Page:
2nd. God’s lordship over history and His relation with old age

In this intertwining of symbols –there are so many symbols here– there is an aspect that perhaps will help us to understand better the connection of this theophany, this apparition of God, with the cycle of life, the time of history, God’s lordship over the created world. And this aspect has to do, in fact, with old age. What does it have to do with? Let’s see. 

3rd The image of an elderly God with white hair as biblical image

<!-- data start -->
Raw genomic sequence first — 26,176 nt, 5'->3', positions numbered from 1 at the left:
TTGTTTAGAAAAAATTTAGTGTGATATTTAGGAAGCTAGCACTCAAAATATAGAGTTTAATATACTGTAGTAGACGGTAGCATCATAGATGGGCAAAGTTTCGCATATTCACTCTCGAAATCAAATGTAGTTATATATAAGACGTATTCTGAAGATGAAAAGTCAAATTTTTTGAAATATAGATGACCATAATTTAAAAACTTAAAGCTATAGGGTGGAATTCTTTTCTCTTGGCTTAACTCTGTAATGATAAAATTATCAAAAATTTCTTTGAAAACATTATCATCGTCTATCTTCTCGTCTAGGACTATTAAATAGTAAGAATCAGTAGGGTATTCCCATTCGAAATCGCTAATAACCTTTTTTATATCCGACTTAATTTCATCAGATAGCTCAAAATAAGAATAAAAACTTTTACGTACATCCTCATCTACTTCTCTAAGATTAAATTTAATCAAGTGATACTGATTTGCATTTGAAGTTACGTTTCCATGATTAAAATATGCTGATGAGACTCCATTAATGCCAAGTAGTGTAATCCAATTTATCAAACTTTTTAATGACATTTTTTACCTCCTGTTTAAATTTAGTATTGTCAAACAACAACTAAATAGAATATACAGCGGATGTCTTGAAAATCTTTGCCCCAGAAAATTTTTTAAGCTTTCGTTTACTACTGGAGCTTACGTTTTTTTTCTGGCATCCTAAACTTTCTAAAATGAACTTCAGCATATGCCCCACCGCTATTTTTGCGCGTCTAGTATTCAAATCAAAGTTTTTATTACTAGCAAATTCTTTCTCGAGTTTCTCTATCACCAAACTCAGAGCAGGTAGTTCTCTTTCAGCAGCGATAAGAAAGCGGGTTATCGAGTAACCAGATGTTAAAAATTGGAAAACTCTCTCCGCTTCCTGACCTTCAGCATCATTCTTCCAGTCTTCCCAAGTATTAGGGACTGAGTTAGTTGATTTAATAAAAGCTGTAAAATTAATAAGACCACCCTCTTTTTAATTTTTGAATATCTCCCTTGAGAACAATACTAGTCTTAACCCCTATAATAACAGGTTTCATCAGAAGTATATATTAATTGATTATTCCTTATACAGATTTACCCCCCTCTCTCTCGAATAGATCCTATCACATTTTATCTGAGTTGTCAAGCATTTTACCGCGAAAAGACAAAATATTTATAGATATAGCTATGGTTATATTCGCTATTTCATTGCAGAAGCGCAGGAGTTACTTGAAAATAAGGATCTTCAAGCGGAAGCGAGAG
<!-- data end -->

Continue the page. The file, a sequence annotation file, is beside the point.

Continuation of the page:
The vision transmits an impression of vigour and strength, nobility, beauty and enchantment. The clothes, the eyes, the voice, the feet everything is splendid in that vision: it’s the vision! His hair, however, is white, as wool, as snow, as that of an old man. The most common biblical term to refer to an old man is ‘zaqen’: of ‘zaqan,’ which means ‘beard.” The hair white as snow is the ancient symbol of a very long time, of an immemorial past, of an eternal existence. One must not demystify everything with children: the image of an elderly God with hair white as snow is not a silly symbol, it’s a biblical image, it’s a noble and also tender image. The figure found between the gold candelabra in [the Book of] Revelation coincides with that of the figure of the “Ancient of Days” of Daniel’s prophesy. He is as ancient as all of humanity, but even more so. He is as ancient and as new as God’s eternity. Because God’s eternity is thus, ancient and new, because God always surprises us with his novelty; He always comes to us, every day in a special way, for that [particular] moment, for us. He is always being renewed: God is eternal, He is for ever, we can’t say that there is as an old age in God, He is not so, but is eternal, He is renewing Himself.